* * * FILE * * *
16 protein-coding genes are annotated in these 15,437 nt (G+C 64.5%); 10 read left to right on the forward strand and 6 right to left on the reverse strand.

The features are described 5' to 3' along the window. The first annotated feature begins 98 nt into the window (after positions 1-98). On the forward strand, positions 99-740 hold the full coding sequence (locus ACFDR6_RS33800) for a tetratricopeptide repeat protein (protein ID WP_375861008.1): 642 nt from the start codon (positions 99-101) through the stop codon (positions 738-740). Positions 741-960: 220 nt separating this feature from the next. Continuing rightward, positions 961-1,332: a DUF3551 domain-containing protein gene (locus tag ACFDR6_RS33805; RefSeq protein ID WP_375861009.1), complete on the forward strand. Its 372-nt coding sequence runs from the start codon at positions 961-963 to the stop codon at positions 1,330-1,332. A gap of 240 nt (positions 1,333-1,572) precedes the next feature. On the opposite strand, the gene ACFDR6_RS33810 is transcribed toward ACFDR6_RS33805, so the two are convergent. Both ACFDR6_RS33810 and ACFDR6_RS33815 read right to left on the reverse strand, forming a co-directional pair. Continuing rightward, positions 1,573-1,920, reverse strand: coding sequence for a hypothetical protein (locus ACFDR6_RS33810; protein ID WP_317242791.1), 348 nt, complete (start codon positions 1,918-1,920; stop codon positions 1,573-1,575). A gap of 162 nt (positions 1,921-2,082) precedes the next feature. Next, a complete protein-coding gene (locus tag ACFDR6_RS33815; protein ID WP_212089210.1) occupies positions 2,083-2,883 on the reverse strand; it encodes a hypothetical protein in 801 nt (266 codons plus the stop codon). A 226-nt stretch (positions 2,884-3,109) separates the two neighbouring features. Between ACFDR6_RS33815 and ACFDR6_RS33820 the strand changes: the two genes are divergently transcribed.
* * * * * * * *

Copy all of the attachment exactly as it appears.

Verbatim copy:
16 protein-coding genes are annotated in these 15,437 nt (G+C 64.5%); 10 read left to right on the forward strand and 6 right to left on the reverse strand.

The features are described 5' to 3' along the window. The first annotated feature begins 98 nt into the window (after positions 1-98). On the forward strand, positions 99-740 hold the full coding sequence (locus ACFDR6_RS33800) for a tetratricopeptide repeat protein (protein ID WP_375861008.1): 642 nt from the start codon (positions 99-101) through the stop codon (positions 738-740). Positions 741-960: 220 nt separating this feature from the next. Continuing rightward, positions 961-1,332: a DUF3551 domain-containing protein gene (locus tag ACFDR6_RS33805; RefSeq protein ID WP_375861009.1), complete on the forward strand. Its 372-nt coding sequence runs from the start codon at positions 961-963 to the stop codon at positions 1,330-1,332. A gap of 240 nt (positions 1,333-1,572) precedes the next feature. On the opposite strand, the gene ACFDR6_RS33810 is transcribed toward ACFDR6_RS33805, so the two are convergent. Both ACFDR6_RS33810 and ACFDR6_RS33815 read right to left on the reverse strand, forming a co-directional pair. Continuing rightward, positions 1,573-1,920, reverse strand: coding sequence for a hypothetical protein (locus ACFDR6_RS33810; protein ID WP_317242791.1), 348 nt, complete (start codon positions 1,918-1,920; stop codon positions 1,573-1,575). A gap of 162 nt (positions 1,921-2,082) precedes the next feature. Next, a complete protein-coding gene (locus tag ACFDR6_RS33815; protein ID WP_212089210.1) occupies positions 2,083-2,883 on the reverse strand; it encodes a hypothetical protein in 801 nt (266 codons plus the stop codon). A 226-nt stretch (positions 2,884-3,109) separates the two neighbouring features. Between ACFDR6_RS33815 and ACFDR6_RS33820 the strand changes: the two genes are divergently transcribed.